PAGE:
One developing story that I have yet to comment on was the news that the traditional Boxing Day test in South Africa will be replaced this year by a Twenty20. Most pundits bemoaned the decision: calling it tragic, a disgrace, a break from holy tradition.
And at first, I agreed. If this had been Australia that had cancelled its Boxing Day test, I too would have been calling for heads, mostly because Australian test matches are Central Time Zone friendly. But since it was the South African test instead, I was able to approach the subject with a cooler head.
And I like the decision.
It shows some of that “outside of the box” thinking that cricket boards throughout the world are going to need to embrace if the game we love is going to survive this tumultuous period. Sometimes, tradition needs to be sacrificed for the overall sustainability of the organization the tradition initially supported. Vatican II took away the Latin mass; CSA takes away the Boxing Day test.
Unfortunately, the decision is quite correctly another check-mark in the Win column for the shortest format in its ongoing competition against the longest format, but the sooner we all stop thinking about it as a competition, the better. At some point, test cricket fans are going to need come to grips with the fact that the Twenty20 is here to stay. But then again so is Test Cricket. These are growing pains. Nothing more. And decisions like CSA’s, counterintuitively, are necessary evils in the pursuit of the over-reaching goal: the peaceful the peaceful coexistence of the two formats.
Today, there was a football match. Russia versus Poland. In Warsaw. On Russia Day. With a German referee.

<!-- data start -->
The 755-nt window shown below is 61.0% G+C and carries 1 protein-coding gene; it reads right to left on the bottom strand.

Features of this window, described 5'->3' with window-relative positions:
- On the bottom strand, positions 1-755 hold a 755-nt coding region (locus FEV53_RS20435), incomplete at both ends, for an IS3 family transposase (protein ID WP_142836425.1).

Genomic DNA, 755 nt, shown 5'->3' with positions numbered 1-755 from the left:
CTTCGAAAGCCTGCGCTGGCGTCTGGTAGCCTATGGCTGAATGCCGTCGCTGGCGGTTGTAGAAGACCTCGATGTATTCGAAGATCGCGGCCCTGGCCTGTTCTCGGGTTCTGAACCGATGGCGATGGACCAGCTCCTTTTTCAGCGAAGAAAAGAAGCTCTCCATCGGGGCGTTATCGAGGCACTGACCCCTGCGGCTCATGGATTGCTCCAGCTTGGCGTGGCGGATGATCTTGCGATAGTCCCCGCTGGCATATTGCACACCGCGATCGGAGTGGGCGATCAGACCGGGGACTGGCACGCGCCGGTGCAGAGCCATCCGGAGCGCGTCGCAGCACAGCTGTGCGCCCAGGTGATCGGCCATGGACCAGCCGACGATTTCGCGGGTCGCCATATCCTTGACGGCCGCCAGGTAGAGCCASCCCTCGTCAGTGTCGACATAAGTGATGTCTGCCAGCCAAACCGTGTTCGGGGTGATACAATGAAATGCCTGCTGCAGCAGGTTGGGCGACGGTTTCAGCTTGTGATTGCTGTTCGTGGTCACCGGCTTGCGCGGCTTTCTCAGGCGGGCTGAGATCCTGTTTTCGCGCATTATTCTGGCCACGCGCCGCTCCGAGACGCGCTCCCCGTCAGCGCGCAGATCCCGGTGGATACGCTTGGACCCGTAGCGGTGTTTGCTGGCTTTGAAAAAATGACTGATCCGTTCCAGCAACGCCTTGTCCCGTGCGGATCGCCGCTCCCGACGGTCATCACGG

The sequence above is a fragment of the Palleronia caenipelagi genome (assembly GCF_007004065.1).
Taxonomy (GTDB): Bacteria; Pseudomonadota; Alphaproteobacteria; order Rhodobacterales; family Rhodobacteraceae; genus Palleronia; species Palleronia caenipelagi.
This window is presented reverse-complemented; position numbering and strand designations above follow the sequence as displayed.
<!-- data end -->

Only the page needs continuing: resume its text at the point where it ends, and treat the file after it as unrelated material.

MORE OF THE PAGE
It was terribly poor planning from UEFA. Now, I am not saying they should have cancelled the match, or moved the match, or swapped out the referee, but it all seems so…purposeful. Like they wanted to stoke the fires of Nationalism. They could have removed any or all of those qualifiers, but instead they let it all go forward. And they did so because they had a vested interest in the match: controversy sells tickets, it increases viewership, and it makes for a more lucrative product to sell to advertisers.
Their history is too long, and there is just too much potential for violence. Again, I am loathe to involve politics in sport, but UEFA simply should not allow Russia to play Poland, in Warsaw, on Russia Day, with a German referee.
Thankfully, despite reports of violence in the Russian’s pre-match march through the city center, and despite the Russians unfurling a massive “This Is Russia” banner during the national anthem, the match seemed to go off okay. The ref did a great job avoiding flash points, as one dodgy penalty call could have set of a thunderstorm of violence, and the fans for their part seemed more interested in what was an engrossing football match than they did in picking fights with supporters across the aisle.
Kudos as well to the players for not inciting violence with tasteless celebrations or gestures.
In the end, I guess, maybe UEFA is right. Maybe the game is bigger than petty nationalism; maybe fans, players, and referees can behave themselves no matter the history; maybe I am not giving anyone involved quite enough credit.
No such peace flags will be offered to the members of the media who covered the match, however, as they did not nothing for two days but salivate over the prospect of the ancient enemies doing battle on the football pitch. In Warsaw. On Russia Day. And the violence that might occur in the alleys or on the terraces.
For they know quite well that casual NASCAR fans watch for the crashes – and casual football fans watch for the riots. And the more viewers, the more money.
Which, at the end of the day, defines the real evil in all of this:
Whether it is a football match in Poland or a cricket game in Port Elizabeth. Money is the root of all decisions, be they good or bad.
Hopefully, for all our sakes, those decisions drive us closer to the former, rather than the latter.